Washington Roundtable president Stave Mullin writes in a Seattle Times op-ed,
A survey of Washington Roundtable member companies shows a universal preference to hire Washington kids for Washington jobs. We have no doubt other employers feel similarly.
The challenge is this: Just 31 percent of the students who attend a public high school in our state go on to attain a postsecondary credential by age 26. Less than a third are prepared for the jobs of the future. That’s not good enough.
Mullin reviews the recent study by the Washington Roundtable and Boston Consulting Group we first reported on here. He points out that employers are committed to improving the opportunities for Washington students.
The Washington Roundtable has set an ambitious goal: By 2030, 70 percent of Washington students will earn a postsecondary credential by the age of 26.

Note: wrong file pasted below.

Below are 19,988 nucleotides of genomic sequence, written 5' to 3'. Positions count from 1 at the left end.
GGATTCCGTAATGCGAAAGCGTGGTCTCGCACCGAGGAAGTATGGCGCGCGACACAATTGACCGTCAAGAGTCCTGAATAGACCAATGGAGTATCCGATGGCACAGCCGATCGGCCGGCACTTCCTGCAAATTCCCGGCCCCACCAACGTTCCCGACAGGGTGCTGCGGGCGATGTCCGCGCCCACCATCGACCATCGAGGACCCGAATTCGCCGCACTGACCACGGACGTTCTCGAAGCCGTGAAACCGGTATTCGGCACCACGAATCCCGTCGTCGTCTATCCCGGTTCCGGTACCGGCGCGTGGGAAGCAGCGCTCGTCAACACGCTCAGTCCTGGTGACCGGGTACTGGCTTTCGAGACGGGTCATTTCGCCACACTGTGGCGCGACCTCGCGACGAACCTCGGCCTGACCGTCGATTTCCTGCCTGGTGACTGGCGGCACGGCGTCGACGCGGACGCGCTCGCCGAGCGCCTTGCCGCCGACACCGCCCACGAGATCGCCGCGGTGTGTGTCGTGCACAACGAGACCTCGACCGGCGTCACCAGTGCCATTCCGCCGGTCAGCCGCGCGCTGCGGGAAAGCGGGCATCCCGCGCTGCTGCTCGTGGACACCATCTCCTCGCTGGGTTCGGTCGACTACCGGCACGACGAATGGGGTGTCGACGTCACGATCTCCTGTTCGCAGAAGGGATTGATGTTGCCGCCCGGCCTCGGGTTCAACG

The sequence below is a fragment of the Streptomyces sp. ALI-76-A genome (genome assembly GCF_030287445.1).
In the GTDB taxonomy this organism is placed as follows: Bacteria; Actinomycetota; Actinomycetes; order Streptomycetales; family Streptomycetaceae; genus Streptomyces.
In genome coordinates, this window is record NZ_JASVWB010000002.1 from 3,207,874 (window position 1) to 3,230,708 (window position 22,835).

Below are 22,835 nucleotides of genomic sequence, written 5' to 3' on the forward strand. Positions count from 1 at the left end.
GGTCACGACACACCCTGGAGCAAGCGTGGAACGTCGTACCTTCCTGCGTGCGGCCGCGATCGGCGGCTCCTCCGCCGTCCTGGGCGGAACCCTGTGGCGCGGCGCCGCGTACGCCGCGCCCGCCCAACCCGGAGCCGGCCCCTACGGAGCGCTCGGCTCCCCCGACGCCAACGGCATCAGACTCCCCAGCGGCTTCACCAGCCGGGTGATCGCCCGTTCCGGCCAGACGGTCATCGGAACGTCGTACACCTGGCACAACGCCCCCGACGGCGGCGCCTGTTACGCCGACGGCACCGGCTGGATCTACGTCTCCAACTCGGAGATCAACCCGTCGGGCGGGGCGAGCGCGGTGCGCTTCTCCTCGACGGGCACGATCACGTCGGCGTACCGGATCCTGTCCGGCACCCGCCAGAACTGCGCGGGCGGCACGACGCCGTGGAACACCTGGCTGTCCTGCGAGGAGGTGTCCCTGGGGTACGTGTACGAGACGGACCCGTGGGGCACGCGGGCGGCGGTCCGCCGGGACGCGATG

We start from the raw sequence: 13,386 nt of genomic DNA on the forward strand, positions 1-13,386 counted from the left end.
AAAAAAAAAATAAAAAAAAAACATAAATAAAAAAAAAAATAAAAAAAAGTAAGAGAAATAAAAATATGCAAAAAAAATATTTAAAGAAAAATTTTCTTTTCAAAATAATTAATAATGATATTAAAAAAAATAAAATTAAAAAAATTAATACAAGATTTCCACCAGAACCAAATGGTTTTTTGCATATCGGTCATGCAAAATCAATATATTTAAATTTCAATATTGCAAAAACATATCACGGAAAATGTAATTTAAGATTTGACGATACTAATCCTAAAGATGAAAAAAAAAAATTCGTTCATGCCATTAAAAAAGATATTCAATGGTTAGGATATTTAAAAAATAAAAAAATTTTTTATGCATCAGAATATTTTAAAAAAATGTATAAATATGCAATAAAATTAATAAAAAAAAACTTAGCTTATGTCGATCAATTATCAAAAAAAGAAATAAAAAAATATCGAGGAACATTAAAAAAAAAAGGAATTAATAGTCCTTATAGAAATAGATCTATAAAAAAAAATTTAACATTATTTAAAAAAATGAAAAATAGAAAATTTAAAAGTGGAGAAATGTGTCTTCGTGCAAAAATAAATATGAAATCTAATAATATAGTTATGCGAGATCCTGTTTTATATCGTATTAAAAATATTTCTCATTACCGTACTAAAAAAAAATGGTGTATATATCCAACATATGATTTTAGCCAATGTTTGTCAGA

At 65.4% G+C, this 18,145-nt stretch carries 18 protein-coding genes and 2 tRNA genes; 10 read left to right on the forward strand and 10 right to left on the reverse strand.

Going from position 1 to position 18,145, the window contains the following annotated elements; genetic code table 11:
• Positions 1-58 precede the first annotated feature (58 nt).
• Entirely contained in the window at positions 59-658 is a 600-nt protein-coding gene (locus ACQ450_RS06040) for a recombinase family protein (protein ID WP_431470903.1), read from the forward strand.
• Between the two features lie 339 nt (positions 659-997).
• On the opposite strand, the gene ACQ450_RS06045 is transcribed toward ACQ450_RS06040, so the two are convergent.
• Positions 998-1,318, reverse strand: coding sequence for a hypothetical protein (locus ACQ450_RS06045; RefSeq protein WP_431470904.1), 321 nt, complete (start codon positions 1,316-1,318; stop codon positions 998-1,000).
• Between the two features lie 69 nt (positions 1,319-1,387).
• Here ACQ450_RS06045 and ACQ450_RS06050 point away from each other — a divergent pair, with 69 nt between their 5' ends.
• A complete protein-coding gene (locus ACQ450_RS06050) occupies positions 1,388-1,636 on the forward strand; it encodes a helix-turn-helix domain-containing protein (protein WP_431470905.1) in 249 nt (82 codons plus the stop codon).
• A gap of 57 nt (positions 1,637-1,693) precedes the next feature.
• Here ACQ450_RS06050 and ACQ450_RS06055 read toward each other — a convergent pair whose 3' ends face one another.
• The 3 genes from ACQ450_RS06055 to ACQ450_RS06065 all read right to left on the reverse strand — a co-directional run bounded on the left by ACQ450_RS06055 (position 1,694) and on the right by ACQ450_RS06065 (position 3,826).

Here’s what must be done:
We can meet the goal and enhance the lifetime prospects of young Washingtonians by adopting a “cradle to career” approach to education. Efforts should focus in four areas:
• Improve school-readiness, emphasizing services for low-income children and traditionally underserved populations.
• Improve the performance of the K-12 system to ensure more students graduate career- and college-ready.
• Increase participation of Washington students in postsecondary education, focusing on high-demand fields.
• Help students, beginning in elementary schools, understand career opportunities. Inspire them to think about their futures and develop the necessary skills to attain their goals.
Read the whole thing. Few policy initiatives will enhance the prospects for Washington’s youth as much as improving postsecondary attainment so that Washington kids are equipped for Washington jobs.